International Monetary Fund. External Relations Dept.
“Asia Leading the Way” explores how the region is moving into a leadership role in the world economy. The issue looks at Asia’s biggest economy, China, which has relied heavily on exports to grow, and its need to increase domestic demand and to promote global integration if it is to continue to thrive. China is not the only Asian economy that heavily depends on exports and all of them might take some cues from the region’s second-biggest economy, India, which has a highly developed services sector. Min Zhu, the new Special Advisor to the IMF’s Managing Director, talks about Asia in the global economy, the global financial crisis, correcting imbalances, and the IMF in Asia. And “People in Economics” profiles an Asian crusader for corporate governance, Korea’s Jang Hasung. This issue of F&D also covers how best to reform central banking in the aftermath of the global economic crisis; the pernicious effects of derivatives trading on municipal government finances in Europe and the United States; and some ominous news for governments hoping to rely on better times to help them reduce their debt burdens. Mohamed El-Erian argues that sovereign wealth funds are well-placed to navigate the new global economy that will emerge following the world wide recession. “Back to Basics” explains supply and demand. “Data Spotlight” explores the continuing weakness in bank credit. And “Picture This” focuses on the high, and growing, cost of energy subsidies.
The past year has been a time of unexpected challenges for the international community, International Monetary Fund (IMF) Managing Director Christine Lagarde says in her foreword to the institution’s Annual Report 2015—Tackling Challenges Together, published today. Amid the continued focus on spurring stronger and more inclusive growth and strengthening global cooperation, the IMF faced economic developments that required rapid adjustments. Highlights of the IMF’s work during the year included insight into the international impact of falling oil prices, financing and policy advice for countries in difficulties, emergency funding to combat the Ebola crisis in West Africa, a new relief fund for the poor and most vulnerable countries hit by natural or public health disasters, research on fiscal policy to reduce inequality, free online training for the public and government officials, and online statistical data free of charge for all users. The report covers the work of the IMF’s Executive Board and contains financial statements for the year May 1, 2014, to April 30, 2015. It describes the IMF’s support for its 188 member countries, with an emphasis on the core areas of IMF responsibility: assessing their economic and financial policies, providing financing where needed, and building capacity in key areas of economic policy.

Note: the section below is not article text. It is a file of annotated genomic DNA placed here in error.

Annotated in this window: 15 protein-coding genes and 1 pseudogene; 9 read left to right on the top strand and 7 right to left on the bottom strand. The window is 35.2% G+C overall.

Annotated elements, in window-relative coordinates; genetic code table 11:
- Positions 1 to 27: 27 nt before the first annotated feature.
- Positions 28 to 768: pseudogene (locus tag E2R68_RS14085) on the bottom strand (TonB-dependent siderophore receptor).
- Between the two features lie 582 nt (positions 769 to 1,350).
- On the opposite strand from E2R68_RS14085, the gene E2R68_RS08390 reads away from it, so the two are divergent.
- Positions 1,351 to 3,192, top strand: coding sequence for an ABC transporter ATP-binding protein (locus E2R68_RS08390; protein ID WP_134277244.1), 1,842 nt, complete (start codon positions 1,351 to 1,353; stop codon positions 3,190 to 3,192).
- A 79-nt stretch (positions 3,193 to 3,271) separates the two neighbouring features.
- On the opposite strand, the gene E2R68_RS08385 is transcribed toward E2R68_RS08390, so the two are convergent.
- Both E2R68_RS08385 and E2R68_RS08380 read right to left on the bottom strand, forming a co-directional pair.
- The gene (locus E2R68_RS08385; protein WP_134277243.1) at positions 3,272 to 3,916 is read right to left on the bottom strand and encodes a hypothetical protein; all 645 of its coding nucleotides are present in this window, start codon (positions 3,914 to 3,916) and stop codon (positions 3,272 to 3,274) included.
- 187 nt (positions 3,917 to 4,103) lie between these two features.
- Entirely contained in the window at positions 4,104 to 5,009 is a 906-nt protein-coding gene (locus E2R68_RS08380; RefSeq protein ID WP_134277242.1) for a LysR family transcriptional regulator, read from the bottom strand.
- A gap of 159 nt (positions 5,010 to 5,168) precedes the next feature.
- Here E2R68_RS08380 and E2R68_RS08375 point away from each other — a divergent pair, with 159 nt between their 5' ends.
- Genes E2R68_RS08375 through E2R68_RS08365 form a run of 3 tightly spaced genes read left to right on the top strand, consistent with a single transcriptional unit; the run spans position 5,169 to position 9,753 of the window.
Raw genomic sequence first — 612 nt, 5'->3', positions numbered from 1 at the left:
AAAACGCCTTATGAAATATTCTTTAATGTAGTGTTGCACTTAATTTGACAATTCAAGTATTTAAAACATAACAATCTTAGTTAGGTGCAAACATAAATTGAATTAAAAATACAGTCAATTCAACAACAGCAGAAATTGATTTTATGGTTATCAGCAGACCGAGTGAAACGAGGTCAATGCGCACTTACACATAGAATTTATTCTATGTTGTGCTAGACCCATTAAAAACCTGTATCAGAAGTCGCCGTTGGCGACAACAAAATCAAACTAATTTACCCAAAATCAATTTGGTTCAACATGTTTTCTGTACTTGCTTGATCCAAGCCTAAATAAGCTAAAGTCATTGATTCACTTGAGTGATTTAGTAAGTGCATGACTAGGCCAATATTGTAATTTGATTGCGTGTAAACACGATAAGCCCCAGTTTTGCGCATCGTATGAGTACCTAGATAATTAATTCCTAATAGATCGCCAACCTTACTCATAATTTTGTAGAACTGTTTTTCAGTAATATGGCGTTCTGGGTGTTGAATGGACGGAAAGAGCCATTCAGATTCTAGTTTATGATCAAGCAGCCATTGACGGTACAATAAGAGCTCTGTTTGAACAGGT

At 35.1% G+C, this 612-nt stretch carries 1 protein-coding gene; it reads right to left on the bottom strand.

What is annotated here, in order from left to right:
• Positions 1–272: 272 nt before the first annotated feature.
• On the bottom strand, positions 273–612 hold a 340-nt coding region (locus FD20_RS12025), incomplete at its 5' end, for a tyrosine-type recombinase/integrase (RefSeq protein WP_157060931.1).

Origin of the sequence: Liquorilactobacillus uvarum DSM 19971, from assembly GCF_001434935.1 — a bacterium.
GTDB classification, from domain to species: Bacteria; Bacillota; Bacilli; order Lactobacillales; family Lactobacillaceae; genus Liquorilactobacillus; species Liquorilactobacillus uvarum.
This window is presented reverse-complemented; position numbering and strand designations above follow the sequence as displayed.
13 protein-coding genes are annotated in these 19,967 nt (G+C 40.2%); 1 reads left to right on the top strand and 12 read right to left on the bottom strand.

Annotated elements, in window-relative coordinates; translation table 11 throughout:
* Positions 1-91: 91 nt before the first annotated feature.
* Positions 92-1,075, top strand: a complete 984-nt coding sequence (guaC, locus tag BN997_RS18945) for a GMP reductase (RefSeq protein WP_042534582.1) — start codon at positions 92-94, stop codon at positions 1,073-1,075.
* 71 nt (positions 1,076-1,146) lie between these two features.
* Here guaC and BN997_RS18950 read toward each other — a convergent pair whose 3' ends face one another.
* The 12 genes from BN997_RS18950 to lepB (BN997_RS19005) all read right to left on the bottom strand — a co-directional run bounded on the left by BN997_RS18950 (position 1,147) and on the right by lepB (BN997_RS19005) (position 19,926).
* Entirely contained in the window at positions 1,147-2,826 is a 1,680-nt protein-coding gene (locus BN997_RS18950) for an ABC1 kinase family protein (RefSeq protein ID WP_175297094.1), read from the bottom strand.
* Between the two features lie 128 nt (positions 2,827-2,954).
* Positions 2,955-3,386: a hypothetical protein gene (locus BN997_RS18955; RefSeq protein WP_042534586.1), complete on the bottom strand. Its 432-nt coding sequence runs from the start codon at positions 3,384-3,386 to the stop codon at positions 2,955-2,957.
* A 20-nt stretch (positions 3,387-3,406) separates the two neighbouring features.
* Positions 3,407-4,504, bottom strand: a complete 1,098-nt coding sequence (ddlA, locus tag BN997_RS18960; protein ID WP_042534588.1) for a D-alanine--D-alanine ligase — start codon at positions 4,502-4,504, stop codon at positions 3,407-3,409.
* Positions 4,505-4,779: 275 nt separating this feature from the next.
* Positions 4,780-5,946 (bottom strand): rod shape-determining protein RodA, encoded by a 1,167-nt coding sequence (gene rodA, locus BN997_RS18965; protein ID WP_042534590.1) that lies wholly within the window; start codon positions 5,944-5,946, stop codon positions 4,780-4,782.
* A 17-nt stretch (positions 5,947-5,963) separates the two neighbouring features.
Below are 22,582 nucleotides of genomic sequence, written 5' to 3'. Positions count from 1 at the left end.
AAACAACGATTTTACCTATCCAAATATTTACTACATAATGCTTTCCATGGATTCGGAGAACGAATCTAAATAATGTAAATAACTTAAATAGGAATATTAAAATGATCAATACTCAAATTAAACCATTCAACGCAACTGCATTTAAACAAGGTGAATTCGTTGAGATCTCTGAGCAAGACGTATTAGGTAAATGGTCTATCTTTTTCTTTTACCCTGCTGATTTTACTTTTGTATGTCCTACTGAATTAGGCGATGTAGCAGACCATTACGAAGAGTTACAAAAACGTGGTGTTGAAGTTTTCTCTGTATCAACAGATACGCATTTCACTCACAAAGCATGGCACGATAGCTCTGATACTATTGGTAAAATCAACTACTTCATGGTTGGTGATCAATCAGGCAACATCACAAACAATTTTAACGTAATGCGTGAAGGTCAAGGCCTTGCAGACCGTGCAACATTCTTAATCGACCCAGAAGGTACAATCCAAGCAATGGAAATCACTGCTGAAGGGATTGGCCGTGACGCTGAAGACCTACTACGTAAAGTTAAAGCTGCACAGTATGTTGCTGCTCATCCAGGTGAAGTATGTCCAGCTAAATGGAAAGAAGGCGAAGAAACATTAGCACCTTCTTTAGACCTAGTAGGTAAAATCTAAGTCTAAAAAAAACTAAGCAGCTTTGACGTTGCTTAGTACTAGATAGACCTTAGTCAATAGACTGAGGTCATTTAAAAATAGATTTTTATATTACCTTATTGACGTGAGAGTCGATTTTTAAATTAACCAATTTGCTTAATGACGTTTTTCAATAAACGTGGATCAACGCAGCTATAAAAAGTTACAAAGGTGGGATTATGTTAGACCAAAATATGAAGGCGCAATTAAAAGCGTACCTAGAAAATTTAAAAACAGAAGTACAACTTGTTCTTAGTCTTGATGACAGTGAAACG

The macroeconomic outlook for sub-Saharan Africa
continues to strengthen with higher growth, easing inflation, and stabilizing public debt ratios
with some countries improving their fiscal balances. But there are concerns on the quality of the
fiscal adjustment and underlying vulnerabilities have yet to be decisively addressed.
Sub-Saharan Africa is struggling to navigate an unprecedented health and economic crisis—one that, in just a few months, has jeopardized decades of hard-won development gains and upended the lives and livelihoods of millions.
The IMF’s World Economic Outlook is packed with country specific facts, figures, and worldwide projections that present the outlook for growth, inflation, trade, and other economic developments in a clear, practical format. Leading international economists pull together the latest data on key topics, producing informed projections and policy analyses that show where the global economy is headed in the years to come. Business executives, policymakers, bankers, investors, marketing strategists, and economists worldwide refer to the WEO with confidence because it delivers a balanced view of the current economic situation, built upon the respected and extensive macroeconomic expertise and statistical resources of the IMF. The WEO is the product of a unique international exercise in information gathering and analysis performed by over 1,000 economists on the IMF staff. An annual subscription to the World Economic Outlook, published at least twice a year in English, French, Spanish, and Arabic, offers a comprehensive assessment of the international economic situation as well as prospects for the future. With its analyses backed by the expertise and unparalleled resources of the IMF, the World Economic Outlook is the authoritative reference in its field. Today, when even small economic fluctuations can trigger major financial swings, the WEO supplies a solid source of actionable information and data.